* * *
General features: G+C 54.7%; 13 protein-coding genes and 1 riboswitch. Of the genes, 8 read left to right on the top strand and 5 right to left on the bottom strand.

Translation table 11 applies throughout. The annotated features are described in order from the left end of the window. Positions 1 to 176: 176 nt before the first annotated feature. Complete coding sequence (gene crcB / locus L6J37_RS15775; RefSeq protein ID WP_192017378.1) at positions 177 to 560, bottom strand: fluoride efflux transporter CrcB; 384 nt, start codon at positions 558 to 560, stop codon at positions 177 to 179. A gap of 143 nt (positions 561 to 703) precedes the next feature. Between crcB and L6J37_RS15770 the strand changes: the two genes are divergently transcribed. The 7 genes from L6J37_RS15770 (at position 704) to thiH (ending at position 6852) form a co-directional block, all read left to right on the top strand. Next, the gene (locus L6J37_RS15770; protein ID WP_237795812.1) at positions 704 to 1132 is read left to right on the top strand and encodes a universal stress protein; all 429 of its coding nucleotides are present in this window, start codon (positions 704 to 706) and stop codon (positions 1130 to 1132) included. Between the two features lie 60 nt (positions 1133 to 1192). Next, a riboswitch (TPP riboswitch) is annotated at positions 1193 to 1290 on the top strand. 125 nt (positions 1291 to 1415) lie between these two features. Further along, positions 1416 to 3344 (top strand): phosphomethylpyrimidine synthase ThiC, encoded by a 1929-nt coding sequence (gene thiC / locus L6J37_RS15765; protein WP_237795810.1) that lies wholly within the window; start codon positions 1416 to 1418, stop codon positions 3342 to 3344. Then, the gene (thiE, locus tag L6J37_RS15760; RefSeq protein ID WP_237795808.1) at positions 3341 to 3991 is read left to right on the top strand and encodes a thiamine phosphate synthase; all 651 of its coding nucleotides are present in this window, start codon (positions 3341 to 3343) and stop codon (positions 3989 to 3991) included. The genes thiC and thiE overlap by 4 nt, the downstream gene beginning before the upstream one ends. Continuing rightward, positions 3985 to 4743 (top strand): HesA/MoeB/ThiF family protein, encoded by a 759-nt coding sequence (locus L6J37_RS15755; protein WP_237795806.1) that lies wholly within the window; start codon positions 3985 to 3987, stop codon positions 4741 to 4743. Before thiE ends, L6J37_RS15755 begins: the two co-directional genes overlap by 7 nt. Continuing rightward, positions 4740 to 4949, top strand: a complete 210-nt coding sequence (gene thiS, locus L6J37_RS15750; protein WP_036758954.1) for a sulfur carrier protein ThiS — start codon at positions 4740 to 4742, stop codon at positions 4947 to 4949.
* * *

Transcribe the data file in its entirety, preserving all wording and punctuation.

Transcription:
General features: G+C 54.7%; 13 protein-coding genes and 1 riboswitch. Of the genes, 8 read left to right on the top strand and 5 right to left on the bottom strand.

Translation table 11 applies throughout. The annotated features are described in order from the left end of the window. Positions 1 to 176: 176 nt before the first annotated feature. Complete coding sequence (gene crcB / locus L6J37_RS15775; RefSeq protein ID WP_192017378.1) at positions 177 to 560, bottom strand: fluoride efflux transporter CrcB; 384 nt, start codon at positions 558 to 560, stop codon at positions 177 to 179. A gap of 143 nt (positions 561 to 703) precedes the next feature. Between crcB and L6J37_RS15770 the strand changes: the two genes are divergently transcribed. The 7 genes from L6J37_RS15770 (at position 704) to thiH (ending at position 6852) form a co-directional block, all read left to right on the top strand. Next, the gene (locus L6J37_RS15770; protein ID WP_237795812.1) at positions 704 to 1132 is read left to right on the top strand and encodes a universal stress protein; all 429 of its coding nucleotides are present in this window, start codon (positions 704 to 706) and stop codon (positions 1130 to 1132) included. Between the two features lie 60 nt (positions 1133 to 1192). Next, a riboswitch (TPP riboswitch) is annotated at positions 1193 to 1290 on the top strand. 125 nt (positions 1291 to 1415) lie between these two features. Further along, positions 1416 to 3344 (top strand): phosphomethylpyrimidine synthase ThiC, encoded by a 1929-nt coding sequence (gene thiC / locus L6J37_RS15765; protein WP_237795810.1) that lies wholly within the window; start codon positions 1416 to 1418, stop codon positions 3342 to 3344. Then, the gene (thiE, locus tag L6J37_RS15760; RefSeq protein ID WP_237795808.1) at positions 3341 to 3991 is read left to right on the top strand and encodes a thiamine phosphate synthase; all 651 of its coding nucleotides are present in this window, start codon (positions 3341 to 3343) and stop codon (positions 3989 to 3991) included. The genes thiC and thiE overlap by 4 nt, the downstream gene beginning before the upstream one ends. Continuing rightward, positions 3985 to 4743 (top strand): HesA/MoeB/ThiF family protein, encoded by a 759-nt coding sequence (locus L6J37_RS15755; protein WP_237795806.1) that lies wholly within the window; start codon positions 3985 to 3987, stop codon positions 4741 to 4743. Before thiE ends, L6J37_RS15755 begins: the two co-directional genes overlap by 7 nt. Continuing rightward, positions 4740 to 4949, top strand: a complete 210-nt coding sequence (gene thiS, locus L6J37_RS15750; protein WP_036758954.1) for a sulfur carrier protein ThiS — start codon at positions 4740 to 4742, stop codon at positions 4947 to 4949.